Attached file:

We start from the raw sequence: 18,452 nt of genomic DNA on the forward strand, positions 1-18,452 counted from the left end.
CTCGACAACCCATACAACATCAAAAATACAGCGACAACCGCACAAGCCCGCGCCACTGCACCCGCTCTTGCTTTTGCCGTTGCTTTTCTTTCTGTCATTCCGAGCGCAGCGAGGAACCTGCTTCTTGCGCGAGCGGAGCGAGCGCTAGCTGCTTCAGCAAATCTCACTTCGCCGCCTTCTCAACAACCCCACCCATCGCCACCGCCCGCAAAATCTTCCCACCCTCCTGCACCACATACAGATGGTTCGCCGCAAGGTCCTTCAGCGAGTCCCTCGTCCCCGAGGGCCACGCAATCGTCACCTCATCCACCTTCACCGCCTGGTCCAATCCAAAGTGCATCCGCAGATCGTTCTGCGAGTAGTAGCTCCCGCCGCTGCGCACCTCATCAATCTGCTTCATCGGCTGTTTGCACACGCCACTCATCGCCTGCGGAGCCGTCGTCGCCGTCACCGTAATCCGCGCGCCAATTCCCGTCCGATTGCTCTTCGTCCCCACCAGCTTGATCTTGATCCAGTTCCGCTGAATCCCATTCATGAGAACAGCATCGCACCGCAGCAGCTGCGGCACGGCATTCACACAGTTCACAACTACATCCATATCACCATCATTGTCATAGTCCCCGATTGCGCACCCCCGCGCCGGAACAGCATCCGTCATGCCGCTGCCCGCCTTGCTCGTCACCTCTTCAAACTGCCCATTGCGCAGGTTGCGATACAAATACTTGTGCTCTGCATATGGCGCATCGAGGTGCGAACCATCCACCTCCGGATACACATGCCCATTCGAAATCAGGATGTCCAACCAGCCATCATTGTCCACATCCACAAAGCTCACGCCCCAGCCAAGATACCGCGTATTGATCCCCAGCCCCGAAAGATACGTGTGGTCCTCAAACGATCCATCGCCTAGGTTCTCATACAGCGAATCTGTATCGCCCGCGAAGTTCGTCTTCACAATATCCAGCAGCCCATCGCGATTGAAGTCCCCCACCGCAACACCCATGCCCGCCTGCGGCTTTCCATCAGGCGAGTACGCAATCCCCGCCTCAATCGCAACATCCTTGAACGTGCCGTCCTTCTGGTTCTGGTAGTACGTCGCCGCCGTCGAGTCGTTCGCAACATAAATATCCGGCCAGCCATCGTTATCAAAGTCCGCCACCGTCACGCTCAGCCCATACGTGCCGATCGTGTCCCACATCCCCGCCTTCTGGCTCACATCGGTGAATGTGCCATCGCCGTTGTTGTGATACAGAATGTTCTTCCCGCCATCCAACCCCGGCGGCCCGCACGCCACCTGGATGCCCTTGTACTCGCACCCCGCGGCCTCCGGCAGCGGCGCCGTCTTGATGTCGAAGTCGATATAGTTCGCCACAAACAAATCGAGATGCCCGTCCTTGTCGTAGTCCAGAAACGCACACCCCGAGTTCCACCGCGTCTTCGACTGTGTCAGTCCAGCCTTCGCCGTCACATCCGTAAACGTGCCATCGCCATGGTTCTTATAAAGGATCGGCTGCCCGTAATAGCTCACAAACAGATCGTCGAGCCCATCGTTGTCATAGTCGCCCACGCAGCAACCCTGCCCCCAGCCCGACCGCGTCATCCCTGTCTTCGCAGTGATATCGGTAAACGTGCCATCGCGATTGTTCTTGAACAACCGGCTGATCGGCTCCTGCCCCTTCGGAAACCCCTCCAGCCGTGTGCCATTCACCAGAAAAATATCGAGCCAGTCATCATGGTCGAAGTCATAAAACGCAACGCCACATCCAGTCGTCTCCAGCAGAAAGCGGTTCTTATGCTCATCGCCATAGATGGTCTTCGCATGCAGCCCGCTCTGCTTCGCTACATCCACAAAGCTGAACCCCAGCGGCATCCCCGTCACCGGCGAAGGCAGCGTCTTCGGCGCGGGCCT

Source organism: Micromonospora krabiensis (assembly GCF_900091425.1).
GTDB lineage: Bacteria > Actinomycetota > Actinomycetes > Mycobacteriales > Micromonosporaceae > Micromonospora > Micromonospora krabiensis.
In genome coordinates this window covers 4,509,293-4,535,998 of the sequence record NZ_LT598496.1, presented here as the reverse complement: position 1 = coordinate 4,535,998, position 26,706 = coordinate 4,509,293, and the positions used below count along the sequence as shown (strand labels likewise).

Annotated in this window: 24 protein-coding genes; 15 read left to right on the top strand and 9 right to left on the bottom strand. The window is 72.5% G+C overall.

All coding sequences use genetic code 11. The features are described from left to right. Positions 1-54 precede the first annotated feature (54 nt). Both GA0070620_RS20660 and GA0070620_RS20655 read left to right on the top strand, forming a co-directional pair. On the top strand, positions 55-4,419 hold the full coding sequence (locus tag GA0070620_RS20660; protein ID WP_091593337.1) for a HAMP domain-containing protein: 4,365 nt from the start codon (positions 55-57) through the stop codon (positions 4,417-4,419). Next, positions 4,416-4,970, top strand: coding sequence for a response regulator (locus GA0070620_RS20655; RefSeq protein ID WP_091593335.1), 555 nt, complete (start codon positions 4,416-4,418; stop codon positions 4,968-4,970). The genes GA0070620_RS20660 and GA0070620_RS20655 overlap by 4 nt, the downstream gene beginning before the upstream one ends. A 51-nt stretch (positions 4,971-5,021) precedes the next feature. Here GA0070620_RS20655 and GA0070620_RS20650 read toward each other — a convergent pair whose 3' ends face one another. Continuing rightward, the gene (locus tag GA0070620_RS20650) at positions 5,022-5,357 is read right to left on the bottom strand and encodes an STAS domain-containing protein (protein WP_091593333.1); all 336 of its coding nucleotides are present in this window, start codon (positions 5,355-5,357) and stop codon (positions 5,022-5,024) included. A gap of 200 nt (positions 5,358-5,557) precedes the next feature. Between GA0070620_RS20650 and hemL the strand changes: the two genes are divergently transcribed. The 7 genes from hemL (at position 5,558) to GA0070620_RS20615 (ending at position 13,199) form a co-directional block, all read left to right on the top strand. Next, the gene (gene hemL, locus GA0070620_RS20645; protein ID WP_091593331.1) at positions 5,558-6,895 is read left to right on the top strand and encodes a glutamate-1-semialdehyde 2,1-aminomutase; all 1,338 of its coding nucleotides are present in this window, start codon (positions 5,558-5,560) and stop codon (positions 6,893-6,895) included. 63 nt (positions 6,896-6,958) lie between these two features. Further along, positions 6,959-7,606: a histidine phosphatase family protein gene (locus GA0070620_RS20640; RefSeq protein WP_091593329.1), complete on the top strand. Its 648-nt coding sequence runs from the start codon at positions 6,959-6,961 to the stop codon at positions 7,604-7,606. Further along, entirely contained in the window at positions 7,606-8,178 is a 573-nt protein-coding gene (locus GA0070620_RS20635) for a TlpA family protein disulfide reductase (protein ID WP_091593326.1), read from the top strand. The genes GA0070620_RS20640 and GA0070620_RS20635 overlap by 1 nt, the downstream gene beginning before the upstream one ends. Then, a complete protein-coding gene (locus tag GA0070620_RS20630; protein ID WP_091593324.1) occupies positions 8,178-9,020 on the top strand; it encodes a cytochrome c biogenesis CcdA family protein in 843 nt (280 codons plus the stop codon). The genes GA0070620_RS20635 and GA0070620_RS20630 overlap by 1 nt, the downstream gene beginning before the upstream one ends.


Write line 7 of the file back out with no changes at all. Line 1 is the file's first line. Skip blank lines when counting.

All coding sequences use genetic code 11. The features are described from left to right. Positions 1-54 precede the first annotated feature (54 nt). Both GA0070620_RS20660 and GA0070620_RS20655 read left to right on the top strand, forming a co-directional pair. On the top strand, positions 55-4,419 hold the full coding sequence (locus tag GA0070620_RS20660; protein ID WP_091593337.1) for a HAMP domain-containing protein: 4,365 nt from the start codon (positions 55-57) through the stop codon (positions 4,417-4,419). Next, positions 4,416-4,970, top strand: coding sequence for a response regulator (locus GA0070620_RS20655; RefSeq protein ID WP_091593335.1), 555 nt, complete (start codon positions 4,416-4,418; stop codon positions 4,968-4,970). The genes GA0070620_RS20660 and GA0070620_RS20655 overlap by 4 nt, the downstream gene beginning before the upstream one ends. A 51-nt stretch (positions 4,971-5,021) precedes the next feature. Here GA0070620_RS20655 and GA0070620_RS20650 read toward each other — a convergent pair whose 3' ends face one another. Continuing rightward, the gene (locus tag GA0070620_RS20650) at positions 5,022-5,357 is read right to left on the bottom strand and encodes an STAS domain-containing protein (protein WP_091593333.1); all 336 of its coding nucleotides are present in this window, start codon (positions 5,355-5,357) and stop codon (positions 5,022-5,024) included. A gap of 200 nt (positions 5,358-5,557) precedes the next feature. Between GA0070620_RS20650 and hemL the strand changes: the two genes are divergently transcribed. The 7 genes from hemL (at position 5,558) to GA0070620_RS20615 (ending at position 13,199) form a co-directional block, all read left to right on the top strand. Next, the gene (gene hemL, locus GA0070620_RS20645; protein ID WP_091593331.1) at positions 5,558-6,895 is read left to right on the top strand and encodes a glutamate-1-semialdehyde 2,1-aminomutase; all 1,338 of its coding nucleotides are present in this window, start codon (positions 5,558-5,560) and stop codon (positions 6,893-6,895) included. 63 nt (positions 6,896-6,958) lie between these two features. Further along, positions 6,959-7,606: a histidine phosphatase family protein gene (locus GA0070620_RS20640; RefSeq protein WP_091593329.1), complete on the top strand. Its 648-nt coding sequence runs from the start codon at positions 6,959-6,961 to the stop codon at positions 7,604-7,606. Further along, entirely contained in the window at positions 7,606-8,178 is a 573-nt protein-coding gene (locus GA0070620_RS20635) for a TlpA family protein disulfide reductase (protein ID WP_091593326.1), read from the top strand. The genes GA0070620_RS20640 and GA0070620_RS20635 overlap by 1 nt, the downstream gene beginning before the upstream one ends. Then, a complete protein-coding gene (locus tag GA0070620_RS20630; protein ID WP_091593324.1) occupies positions 8,178-9,020 on the top strand; it encodes a cytochrome c biogenesis CcdA family protein in 843 nt (280 codons plus the stop codon). The genes GA0070620_RS20635 and GA0070620_RS20630 overlap by 1 nt, the downstream gene beginning before the upstream one ends.